In this 'Women's Health' article for Medical Observer, Dr Jeannie Knapp of Church Street Medical Centre, Richmond, talks about lifting LGBTIQ+ barriers and providing sensitive care.
Jean Hailes is proud to provide a bimonthly column in the medical newspaper, Medical Observer. Designed to give GPs and health professionals a short informative summary of important women's health topics and conditions, these articles provide practical information to inform and enhance clinical practice.
About 2% of Australian adults identify as lesbian, gay or bisexual. There is a spectrum of ways people define themselves and a spectrum of behaviours. Some 6-8% report lifetime same sex behaviour and 7-15% report same sex attraction.1 These groups represent a significant percentage of the Australian population.
While all individuals should have access to quality healthcare and appropriate interpersonal and clinical care, research shows that people who identify as lesbian, gay, bisexual, trans, intersex or queer (LGBTIQ+) may experience health inequalities. These can be made worse by difficulties accessing culturally sensitive healthcare.2
Poorer mental health and suicidal behaviours are experienced by a disproportionate number of LGBTIQ+ women compared with other women. This is directly linked to the stigma, prejudice, discrimination and abuse they experience because of their sexual orientation.
Many GPs have not received training specific to LGBTIQ+ patients but they can become more informed and better equipped to do so. Patients can be reassured by simple measures such as the use of gender-neutral words on forms and in conversations, and having LGBTIQ+-friendly posters displayed in waiting rooms. In addition, sensitive inquiry regarding mental health and health checks can help to provide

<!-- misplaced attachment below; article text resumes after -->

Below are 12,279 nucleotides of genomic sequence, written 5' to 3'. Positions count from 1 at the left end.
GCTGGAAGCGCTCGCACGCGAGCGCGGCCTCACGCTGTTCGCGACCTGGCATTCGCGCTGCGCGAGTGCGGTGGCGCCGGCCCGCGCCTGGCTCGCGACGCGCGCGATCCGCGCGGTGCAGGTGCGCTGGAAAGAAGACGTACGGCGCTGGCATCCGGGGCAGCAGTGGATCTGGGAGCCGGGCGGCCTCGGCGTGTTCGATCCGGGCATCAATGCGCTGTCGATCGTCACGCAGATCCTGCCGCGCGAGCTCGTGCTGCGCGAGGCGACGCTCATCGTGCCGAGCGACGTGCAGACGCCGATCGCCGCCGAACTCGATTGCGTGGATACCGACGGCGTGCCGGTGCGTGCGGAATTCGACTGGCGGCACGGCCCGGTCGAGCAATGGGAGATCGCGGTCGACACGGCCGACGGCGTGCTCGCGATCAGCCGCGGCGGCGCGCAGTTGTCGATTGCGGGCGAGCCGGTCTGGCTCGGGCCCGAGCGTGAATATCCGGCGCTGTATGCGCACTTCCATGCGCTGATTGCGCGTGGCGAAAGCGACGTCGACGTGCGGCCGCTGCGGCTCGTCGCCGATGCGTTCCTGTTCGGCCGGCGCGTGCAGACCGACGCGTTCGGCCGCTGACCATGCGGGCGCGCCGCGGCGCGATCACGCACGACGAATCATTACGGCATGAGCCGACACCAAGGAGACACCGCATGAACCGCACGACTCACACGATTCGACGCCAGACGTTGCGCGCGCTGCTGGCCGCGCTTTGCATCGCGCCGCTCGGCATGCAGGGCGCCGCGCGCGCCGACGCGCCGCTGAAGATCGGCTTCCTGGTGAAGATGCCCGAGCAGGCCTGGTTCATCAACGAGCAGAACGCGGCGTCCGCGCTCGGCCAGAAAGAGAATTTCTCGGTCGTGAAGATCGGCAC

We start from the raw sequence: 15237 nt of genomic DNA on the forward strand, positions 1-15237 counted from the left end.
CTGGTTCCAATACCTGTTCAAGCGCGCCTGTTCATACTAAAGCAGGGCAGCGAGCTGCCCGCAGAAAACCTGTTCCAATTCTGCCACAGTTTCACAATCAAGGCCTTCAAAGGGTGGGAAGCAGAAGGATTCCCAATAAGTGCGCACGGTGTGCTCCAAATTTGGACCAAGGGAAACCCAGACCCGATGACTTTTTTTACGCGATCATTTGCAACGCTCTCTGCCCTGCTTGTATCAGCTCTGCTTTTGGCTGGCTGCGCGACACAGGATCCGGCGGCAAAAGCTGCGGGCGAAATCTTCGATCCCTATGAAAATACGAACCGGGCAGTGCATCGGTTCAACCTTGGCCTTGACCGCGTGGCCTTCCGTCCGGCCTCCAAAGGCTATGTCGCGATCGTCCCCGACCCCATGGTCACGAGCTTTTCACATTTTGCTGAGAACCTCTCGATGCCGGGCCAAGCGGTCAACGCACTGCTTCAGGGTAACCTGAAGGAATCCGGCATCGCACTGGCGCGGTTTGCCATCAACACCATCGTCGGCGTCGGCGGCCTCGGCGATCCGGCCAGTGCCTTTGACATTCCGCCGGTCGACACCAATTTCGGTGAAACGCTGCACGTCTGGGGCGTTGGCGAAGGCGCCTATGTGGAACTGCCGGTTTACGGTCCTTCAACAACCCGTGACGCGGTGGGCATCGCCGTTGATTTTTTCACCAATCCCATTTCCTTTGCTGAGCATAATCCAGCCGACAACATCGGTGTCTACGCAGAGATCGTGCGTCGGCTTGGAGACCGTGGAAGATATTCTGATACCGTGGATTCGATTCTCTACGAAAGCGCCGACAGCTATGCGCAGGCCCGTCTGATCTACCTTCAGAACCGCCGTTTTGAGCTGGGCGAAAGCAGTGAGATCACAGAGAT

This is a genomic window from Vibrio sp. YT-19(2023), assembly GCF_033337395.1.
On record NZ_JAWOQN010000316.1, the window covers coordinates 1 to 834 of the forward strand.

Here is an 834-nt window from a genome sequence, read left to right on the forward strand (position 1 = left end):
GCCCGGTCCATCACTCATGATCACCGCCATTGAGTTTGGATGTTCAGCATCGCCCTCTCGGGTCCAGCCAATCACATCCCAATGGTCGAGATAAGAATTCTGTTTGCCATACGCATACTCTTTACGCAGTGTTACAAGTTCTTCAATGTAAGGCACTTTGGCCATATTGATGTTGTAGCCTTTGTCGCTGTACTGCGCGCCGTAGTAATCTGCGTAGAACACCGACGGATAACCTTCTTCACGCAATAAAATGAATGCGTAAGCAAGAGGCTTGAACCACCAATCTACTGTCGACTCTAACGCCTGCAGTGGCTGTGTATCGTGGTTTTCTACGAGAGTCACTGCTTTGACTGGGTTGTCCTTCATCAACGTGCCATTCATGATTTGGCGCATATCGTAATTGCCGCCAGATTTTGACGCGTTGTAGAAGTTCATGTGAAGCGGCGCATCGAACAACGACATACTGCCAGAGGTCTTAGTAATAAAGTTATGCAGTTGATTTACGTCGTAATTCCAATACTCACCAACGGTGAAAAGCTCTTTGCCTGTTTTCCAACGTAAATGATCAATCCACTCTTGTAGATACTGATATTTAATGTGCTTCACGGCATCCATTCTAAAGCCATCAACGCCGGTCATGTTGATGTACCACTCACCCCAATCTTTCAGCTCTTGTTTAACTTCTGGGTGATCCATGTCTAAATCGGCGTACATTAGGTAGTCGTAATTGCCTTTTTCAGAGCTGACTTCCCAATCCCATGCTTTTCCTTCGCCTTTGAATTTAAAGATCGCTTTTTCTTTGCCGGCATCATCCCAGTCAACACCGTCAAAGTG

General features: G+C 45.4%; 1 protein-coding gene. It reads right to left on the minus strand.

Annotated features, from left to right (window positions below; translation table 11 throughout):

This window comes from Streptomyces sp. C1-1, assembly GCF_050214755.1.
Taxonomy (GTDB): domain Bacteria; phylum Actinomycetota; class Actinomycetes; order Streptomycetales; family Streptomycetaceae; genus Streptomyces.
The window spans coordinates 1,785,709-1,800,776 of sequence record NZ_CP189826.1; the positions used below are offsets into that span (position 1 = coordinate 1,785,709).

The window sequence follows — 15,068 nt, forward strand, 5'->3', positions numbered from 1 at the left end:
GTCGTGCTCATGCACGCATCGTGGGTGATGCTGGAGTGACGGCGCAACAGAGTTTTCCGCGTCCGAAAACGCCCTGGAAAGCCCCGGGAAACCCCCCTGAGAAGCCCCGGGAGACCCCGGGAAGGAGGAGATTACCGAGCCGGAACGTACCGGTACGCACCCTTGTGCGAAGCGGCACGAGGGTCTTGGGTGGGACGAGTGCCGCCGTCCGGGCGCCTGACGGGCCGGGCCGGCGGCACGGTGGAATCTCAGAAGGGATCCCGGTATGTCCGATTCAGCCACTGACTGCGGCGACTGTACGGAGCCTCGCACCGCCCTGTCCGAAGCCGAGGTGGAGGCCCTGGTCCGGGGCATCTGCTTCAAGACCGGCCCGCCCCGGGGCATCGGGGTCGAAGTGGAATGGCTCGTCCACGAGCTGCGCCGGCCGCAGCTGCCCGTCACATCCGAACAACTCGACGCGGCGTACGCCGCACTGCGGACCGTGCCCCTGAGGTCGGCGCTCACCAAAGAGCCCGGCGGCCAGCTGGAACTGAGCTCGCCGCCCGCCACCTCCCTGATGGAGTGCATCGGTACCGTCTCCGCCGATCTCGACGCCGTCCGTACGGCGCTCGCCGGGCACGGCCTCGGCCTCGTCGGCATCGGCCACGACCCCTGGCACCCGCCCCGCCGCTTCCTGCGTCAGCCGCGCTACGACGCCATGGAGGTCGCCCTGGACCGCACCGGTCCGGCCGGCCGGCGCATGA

A systematic review of the healthcare experiences of patients who identified as LGBTIQ+ women found these to be "generally poor".2
There are many reasons why this would be the case. Medical practitioners may assume a patient is heterosexual, which can affect the ability to form an effective doctor-patient relationship.
Also, many people experience a spectrum of sexuality throughout their lifetime and this must be taken into account.
Communication barriers in the form of provider discomfort, silencing of disclosure and pathologising can limit a patient's ability to have an open and honest discussion.
Other barriers include poor provider knowledge, a lack of LGBTIQ+-specific resources and referral networks, and poor health-seeking behaviours, especially with screening.
It is important to avoid viewing LGBTIQ+ as a single category, as this can hamper appropriate healthcare.
There are several different demographics, with individual histories and needs, with some overlap between groups.3
The General Practice and Primary Health Care Academic Centre at the University of Melbourne has produced an excellent guide to sensitive care for lesbian, gay and bisexual patients that is endorsed by the Royal Australasian College of Physicians.
It suggests the following:
In general, LGBTIQ+ people expect GPs to ask about their sexual orientation and do not feel it is an invasion of privacy.
It is ideal to ask early in the GP-patient relationship. A neutral answer may mean that the person needs more time. Always assure the patient of confidentiality of anything discussed.
Introducing the topic
To probe for discrimination-related health issues
If referring to a support group
Research shows that people who identify as LGBTIQ+ may experience health inequalities.